Rhodesia's three million black voters went to the polls this week. Here a special correspondent in Salisbury looks at the troubled build-up to the election. VANHU VANODA RUGARE reads the election slogan in the local newspaper, telling us the message heard across the length and breadth of Rhodesia: The people want peace, but will peace develop? The hope seems to lie in the outcome of the election.
On Wednesday, Thursday and Friday, some three million black Rhodesians were due to go to the polls to contest the 80 black seats in the 100-seat ! louse of Assembly.
The remaining 20 white seats are already filled by members of Ian Smith's Rhodesian Front party which dominated the white election two weeks ago. The black election results will be announced on Tuesday.
To the uninitiated foreigner the contest could have seemed confusing.
There were nine different parties and over 600 candidates contesting the 80 black seals. The former Patriotic Front Alliance split for the election to form Joshua Nkomo's Patriotic Front and Robert Mugabe's Zimbabwe African National Union, Patriotic Front.
The other major party contesting the election is Bishop Muaorewa's United African National Council.
Two important minor parties are the Reverend Ndabaningi Sithole's Zimbabwe African National Union and James Chikereover's Zimbabwe Democratic Party.
If a single black party is to gain an overall majority it would have to win 51 seats. But as 20 seats have already been reserved for the whites, a black party would have to Will 51 out of 80 black seats to gain an overall majority.
Doubts abOut the peaceful outcome relate to the uneasy nature of the ceasefire, in operation since the end of December.
Although war deaths have fallen from over 60 a day to about -five a day — and some 22,000 armed troops loyal to Mr Mugabe and Mr Nkomo have moved into assembly points, widespread deployment of troops and continuing violence go on.
The Lancaster House Agreement has been well and truly breached. Many troops loyal to Mr Mugabe and Mr Nkomo have remained outside assembly points, although Mr Mugabe's troops have been deployed in greater numbers, especially in the more populated eastern districts.
On the other hand, with the blessing of the British Governor, Lord Soames, Rhodesian Security Forces have been given almost free rein to move around the countryside in contravention of the , widely accepted understanding of the Lancaster House Agreement.
Equally disturbing is the deployment of the Security Force auxiliaries, numbering about 20,000, into many rural areas, often to areas vacated by Patriotic Front forces who have gone to assembly points.
These auxiliary forces were formed two years ago as private armies of Bishop Muaorewa's United African National Council and many of them have been involved directly in electioneering for the Bishop, as senior Rhodesian officials have readily admitted.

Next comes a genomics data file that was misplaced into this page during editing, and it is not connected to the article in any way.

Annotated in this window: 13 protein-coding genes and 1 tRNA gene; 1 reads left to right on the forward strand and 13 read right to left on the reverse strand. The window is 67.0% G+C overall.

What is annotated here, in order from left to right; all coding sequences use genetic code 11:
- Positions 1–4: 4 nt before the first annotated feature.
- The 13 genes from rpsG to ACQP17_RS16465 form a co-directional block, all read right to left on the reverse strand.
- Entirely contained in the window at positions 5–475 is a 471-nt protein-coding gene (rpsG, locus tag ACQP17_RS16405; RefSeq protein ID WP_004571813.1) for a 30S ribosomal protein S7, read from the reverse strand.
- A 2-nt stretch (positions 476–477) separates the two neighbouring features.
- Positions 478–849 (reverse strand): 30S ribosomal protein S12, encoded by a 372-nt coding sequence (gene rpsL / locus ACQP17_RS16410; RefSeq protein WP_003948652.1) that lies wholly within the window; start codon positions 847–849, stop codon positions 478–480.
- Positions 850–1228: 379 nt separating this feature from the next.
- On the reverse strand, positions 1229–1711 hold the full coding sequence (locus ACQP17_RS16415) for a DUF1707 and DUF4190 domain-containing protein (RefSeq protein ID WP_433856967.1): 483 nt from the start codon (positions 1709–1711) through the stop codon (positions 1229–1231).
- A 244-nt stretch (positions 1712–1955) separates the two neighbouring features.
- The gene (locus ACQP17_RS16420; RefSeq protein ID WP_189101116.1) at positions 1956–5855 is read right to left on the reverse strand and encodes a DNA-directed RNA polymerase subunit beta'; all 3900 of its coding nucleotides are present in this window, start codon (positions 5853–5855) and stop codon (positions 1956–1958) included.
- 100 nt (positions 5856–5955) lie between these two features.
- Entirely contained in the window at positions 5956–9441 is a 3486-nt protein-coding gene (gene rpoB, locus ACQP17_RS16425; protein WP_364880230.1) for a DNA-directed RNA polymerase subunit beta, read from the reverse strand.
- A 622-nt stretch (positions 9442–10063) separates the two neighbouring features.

There is no doubt that the security forces have regained control over considerable areas of land ceded to the Patriotic Front forces over the past years.
Equally worrying is the attempt by the establishment to discredit Mr Mugabe and Mr Nkomo.
Senior members of the Rhodesian Front "will not and cannot" accept an election result which would bring Mr Mugabe to power. Numbers of Zimbabwe African National Unity Patriotic Front party and Patriotic Front officials and parliamentary candidates have been arrested during the campaign. More sinister is urban terrorism. A senior member of the Reverend Sithole's Zimbabwe African National Unity party was shot dead last month and a ZANU(PF) party official seriously injured in a rocket attack this month, while attempts have been made on Mr Mugabe's life. In a manner strikingly uncharacteristic of modern-day elections, the present and future role of the churches has featured prominently in the election campaign.
The media has sought to discredit Mr Mugabe's party. "No Christians under Mugabe's Marxism" ran the headline in the local paper, but little coverage was given either to party denials or to the section of the party manifesto which guaranteed freedom of religion and spoke about a ZANU(PF) government "respecting and promoting the role of the Church".
The United African National Council under the leadership of Bishop Muzorewa maintains that it is the natural defender of the churches.
The Bishop projects himself as a reconciler, a guarantor of religious liberty and a defender of the right of all people to go to church.
In a national UANC rally held in Salisbury last weekend, one part of the programme was devoted to "women's prayers". However, the former Minister of Law and Order • recently accused the CatholicChurch of being "hell-bent" on supporting the kind of tyrannical and oppressive government which will be imposed upon our people should ZANU(PF) come to power."
The centrality of the churches in the pre-election campaign was well-illustrated a fortnight ago when three bombs exploded in or close to 'churches in Salisbury and one bomb was found unexploded at the sacristy door of the Catholic Cathedral, while two people were killed in a car explosion in the African Toanship of Harare.
When it was discovered that the men who died in one explosion were members of the Selous Scouts, the local press was suddenly silent and all speculation about the bombing incidents ceased.
Also of significance are the deaths in the past month of two Catholic priests, Father Raymond Machikicho and Father Kilian Huesser.
It is ironic and tragic that Father Machikicho should have been killed by supporters of' the guerrillas. The death of Father Iluesser is still a mystery.
If peace does not immediately follow the election, it will be because groups and races have still not yet accepted the need to move towards a more just society.